After an Oxford professor had to be escorted to lectures over her views on transgender issues Nelson McCausland asks what can be done to protect academic debate
Freedom of speech and academic freedom are under threat today in many British universities and one of the battlegrounds is that of sexuality, especially transgenderism.
Merton College Oxford has organised an Equality Conversation event to explore “perspectives on transgender intersectionality” and it is due to take place next Monday, February 3. However, initially the college demanded that attendees agree not to “undermine the validity of trans and gender diverse identities”. In effect it was banning trans-sceptics, people who believe that gender is biological and that we are born either male or female.
That condition would have prevented any meaningful debate by prohibiting or silencing one viewpoint. It led to strong criticism from some academics and rightly so.
Professor Selina Todd, an Oxford University historian, said she was “stunned” by the rule and that it “set a dangerous precedent”. Others spoke up as well and eventually Merton College backed down. It removed the draconian prohibition and replaced it with a nuanced statement that supported free speech but also asked attendees to be respectful of other views.
However, some transgender activists were not content to let the matter rest there. Professor Todd has been branded transphobic’ and has become the target of threats on ‘email networks’. As a result she has been given security guards to accompany her to lectures.
It isn’t the first time that Professor Todd has been in the news over freedom of speech in universities.
Last summer she was one of a group of more than 30 senior academics, including several from Oxford University, who wrote to the Sunday Times arguing that the requirements of universities joining the Stonewall Diversity Champions Programme were “in tension with academic freedom”.
Stonewall is the largest and most powerful LGBT pressure group in the United Kingdom and the academics were concerned that universities joining the Stonewall programme were creating an “inappropriately close relationship” with the LGBT activist group.
They said that Stonewall made “tendentious and anti-scientific claims” about transgenderism and that the Stonewall programme put “an unacceptable restriction upon free academic debate”.
Now Professor Todd is a socialist and a feminist. She is president of the Socialist Educational Association and her research focuses on the history of the working class, gender and feminism in the United Kingdom. You might imagine that with those credentials the liberal-Left would love her, but no!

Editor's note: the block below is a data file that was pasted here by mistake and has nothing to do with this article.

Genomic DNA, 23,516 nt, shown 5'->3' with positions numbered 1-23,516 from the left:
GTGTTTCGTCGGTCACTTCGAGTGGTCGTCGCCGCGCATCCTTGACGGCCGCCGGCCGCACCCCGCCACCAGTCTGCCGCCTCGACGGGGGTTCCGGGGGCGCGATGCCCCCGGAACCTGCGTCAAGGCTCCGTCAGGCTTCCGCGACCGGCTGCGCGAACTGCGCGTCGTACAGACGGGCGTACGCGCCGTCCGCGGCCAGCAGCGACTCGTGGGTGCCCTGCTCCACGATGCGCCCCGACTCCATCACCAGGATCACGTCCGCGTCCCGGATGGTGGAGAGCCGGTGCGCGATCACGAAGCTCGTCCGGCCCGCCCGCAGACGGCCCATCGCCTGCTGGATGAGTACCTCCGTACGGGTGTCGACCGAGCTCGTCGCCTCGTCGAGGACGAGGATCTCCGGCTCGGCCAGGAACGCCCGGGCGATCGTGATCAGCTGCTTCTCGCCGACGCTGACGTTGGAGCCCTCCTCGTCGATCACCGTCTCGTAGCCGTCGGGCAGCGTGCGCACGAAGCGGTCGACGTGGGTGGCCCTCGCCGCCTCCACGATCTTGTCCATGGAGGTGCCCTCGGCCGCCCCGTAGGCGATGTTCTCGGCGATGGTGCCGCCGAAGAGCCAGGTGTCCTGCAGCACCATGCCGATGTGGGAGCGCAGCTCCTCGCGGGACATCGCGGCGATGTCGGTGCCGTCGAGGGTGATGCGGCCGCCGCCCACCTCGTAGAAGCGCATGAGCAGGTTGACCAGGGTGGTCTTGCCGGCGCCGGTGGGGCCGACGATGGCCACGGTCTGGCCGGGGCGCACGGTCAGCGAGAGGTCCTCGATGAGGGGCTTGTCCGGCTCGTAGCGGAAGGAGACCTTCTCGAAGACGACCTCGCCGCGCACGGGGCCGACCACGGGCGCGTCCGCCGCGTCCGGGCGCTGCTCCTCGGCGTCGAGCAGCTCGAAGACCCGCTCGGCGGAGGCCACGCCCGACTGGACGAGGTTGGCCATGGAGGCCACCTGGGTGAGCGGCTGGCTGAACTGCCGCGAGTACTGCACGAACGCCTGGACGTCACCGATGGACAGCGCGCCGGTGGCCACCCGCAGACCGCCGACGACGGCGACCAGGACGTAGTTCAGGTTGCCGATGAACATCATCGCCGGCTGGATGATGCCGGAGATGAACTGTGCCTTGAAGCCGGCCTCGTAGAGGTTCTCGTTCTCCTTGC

She had committed the cardinal sin of daring to question the propaganda of the new militant transgenderists.
It is no wonder that the head of education at Policy Exchange has urged the Government to take steps to “tackle the tyrannical silencing of free speech” on university campuses.
Another and very different victim of this tyranny was Felix Ngole, who is a devout Christian and a social conservative.
In 2016 he was expelled from his social work course at Sheffield University after posting comments on his personal Facebook page in support of the biblical understanding of marriage and sexual ethics.
Someone must have reported him to the university and he was told that his posts “may have caused offence to some individuals”. It was also stated that he had “transgressed boundaries which are not deemed appropriate for someone entering the Social Work profession”.
The student’s career was at stake and he took the university to court. His barrister said: “If you philosophically believe in free speech, people should have the right to say what you don’t want to hear. Society must be rational in its restrictions of free speech. Otherwise, free speech would be at the mercy or the most militant, most aggressive, most hurt or even the most violent.”
The legal process ran on for several years but eventually in the summer of 2019 the Court of Appeal overturned the decision of a lower court and ruled against Sheffield University. The legal judgment was that merely expressing disagreement with same-sex marriage does not amount to discrimination. However, that victory came at considerable legal and personal cost, after a Christian student had endured four years of unfair treatment and unnecessary stress.
The thought-police of the liberal-Left are certainly busy these days and the bullying of those who dare to disagree with their diktats shows just how illiberal the liberal-Left really is.